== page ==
Dwarf Mallow (Malva pusilla)

Annual
M. rotundifolia. L.
Common Name Latin Name Plant Family
Dwarf Mallow
Malva pusilla
Malvaceae

Cream, yellow and green dyes can be obtained from the plant and the seed heads[168].

The root can be used as a toothbrush[74].

  • Medicinal Use

    The leaves are demulcent and have occasionally been used internally in the treatment of inflammations of the digestive and urinary systems[4]. Externally they have been used as a poultice for bruises, inflammations, piles etc[4, 240]. This plant is less active than the common mallow (M. sylvestris) and the marsh mallow (Althaea officinalis)[4].

    The seed is demulcent[240]. It is used in the treatment of coughs, bronchitis, ulceration of the bladder and haemorrhoids[240]. It is applied externally in the treatment of skin diseases[240].

  • Edible Use

    Leaves – raw or cooked[74, 145]. A mild pleasant flavour, it can be used in quantity and makes an excellent salad plant. It is possibly the best for flavour in this genus though it is much lower yielding than the annual M. verticillata ‘Crispa’ or the perennials M. alcea and M. moschata[K].

    Seed – raw or cooked[74, 105]. Best used before it is fully mature, the seed has a pleasant nutty taste but it is rather small and very fiddly to harvest[K].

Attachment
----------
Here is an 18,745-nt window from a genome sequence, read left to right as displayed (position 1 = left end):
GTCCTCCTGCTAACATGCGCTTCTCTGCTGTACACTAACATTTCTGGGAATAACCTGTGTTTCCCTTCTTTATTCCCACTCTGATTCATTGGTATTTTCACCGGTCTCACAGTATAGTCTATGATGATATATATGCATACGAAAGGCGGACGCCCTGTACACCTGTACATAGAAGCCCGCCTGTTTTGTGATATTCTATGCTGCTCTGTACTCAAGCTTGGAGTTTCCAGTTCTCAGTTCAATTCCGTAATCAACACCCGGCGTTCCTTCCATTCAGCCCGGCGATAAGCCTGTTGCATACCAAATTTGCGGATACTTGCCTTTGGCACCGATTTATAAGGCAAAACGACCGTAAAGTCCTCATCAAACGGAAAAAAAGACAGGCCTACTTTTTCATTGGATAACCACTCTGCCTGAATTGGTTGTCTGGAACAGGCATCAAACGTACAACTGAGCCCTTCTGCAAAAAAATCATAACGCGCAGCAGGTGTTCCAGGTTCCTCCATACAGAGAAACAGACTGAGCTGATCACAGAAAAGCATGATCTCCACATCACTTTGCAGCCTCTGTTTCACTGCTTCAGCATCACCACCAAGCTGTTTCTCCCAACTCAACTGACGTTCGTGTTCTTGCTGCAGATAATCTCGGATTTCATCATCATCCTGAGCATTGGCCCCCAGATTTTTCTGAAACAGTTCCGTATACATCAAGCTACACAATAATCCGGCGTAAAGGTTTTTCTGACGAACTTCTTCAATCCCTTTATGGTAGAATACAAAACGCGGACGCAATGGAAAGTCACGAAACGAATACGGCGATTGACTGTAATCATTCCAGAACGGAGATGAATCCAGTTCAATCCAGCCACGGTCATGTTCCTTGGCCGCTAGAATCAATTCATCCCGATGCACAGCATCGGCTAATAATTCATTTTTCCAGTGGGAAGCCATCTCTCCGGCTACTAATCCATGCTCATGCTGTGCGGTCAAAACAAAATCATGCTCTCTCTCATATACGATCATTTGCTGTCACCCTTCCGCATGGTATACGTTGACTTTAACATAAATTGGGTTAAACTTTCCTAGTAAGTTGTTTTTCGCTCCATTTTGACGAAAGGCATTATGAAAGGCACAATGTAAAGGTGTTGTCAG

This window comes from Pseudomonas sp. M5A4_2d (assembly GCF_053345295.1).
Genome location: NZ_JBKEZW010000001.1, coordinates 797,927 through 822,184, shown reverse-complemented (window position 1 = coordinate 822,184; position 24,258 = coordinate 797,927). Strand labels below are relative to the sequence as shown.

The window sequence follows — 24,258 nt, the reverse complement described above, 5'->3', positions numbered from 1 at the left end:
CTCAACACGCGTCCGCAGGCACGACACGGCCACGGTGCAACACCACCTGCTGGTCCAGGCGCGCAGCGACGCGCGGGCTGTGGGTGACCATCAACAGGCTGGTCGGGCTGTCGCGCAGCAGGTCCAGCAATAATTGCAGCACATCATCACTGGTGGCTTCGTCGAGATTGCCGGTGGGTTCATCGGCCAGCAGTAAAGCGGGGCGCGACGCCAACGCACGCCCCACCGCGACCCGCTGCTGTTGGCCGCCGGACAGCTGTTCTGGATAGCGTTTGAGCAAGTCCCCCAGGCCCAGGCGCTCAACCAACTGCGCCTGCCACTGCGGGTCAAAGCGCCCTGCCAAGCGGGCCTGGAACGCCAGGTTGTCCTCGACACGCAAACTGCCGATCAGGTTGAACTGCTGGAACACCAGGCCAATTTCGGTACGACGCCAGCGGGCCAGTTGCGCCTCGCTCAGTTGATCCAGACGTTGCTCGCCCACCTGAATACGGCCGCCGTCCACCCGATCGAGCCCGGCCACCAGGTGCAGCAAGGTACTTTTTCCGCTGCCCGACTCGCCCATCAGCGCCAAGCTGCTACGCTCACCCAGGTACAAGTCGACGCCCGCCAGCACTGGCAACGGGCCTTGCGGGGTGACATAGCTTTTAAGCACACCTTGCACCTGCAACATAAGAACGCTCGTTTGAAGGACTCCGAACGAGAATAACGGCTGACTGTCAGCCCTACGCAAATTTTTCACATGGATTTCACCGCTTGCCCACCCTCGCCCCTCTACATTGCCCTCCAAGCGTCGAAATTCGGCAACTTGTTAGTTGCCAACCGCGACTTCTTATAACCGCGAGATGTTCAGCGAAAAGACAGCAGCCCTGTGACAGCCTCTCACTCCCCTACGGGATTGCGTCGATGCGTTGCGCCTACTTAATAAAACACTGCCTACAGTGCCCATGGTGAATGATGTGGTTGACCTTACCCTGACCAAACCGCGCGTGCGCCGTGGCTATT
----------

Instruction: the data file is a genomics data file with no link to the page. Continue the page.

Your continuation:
• Cautionary Notes

    Although we have seen no reports of toxicity for this species, when grown on nitrogen rich soils (and particularly when these are cultivated inorganically), the leaves of some species tend to concentrate high levels of nitrates in their leaves[76]. The leaves are perfectly wholesome at all other times.

Cultivation & Habitat

Seed – sow early spring in situ. Germination should take place within 2 weeks.
A very easily grown plant, succeeding in ordinary garden soil[1], though it prefers a reasonably well-drained and moderately fertile soil in a sunny position[200]. This plant has been extensively cultivated as a pot-herb in some countries[4]. Plants seem to be immune to the predations of rabbits[233]. Plants are prone to infestation by rust fungus[200].
Europe. Introduced and locally naturalized in Britain.

Become ungovernable, break the chains of the matrix; grow and forage your own food and medicine.

*None of the information on this website qualifies as professional medical advice. Take only what resonates with your heart and use your own personal responsibility for what’s best for you. For more information [brackets] [000], see bibliography.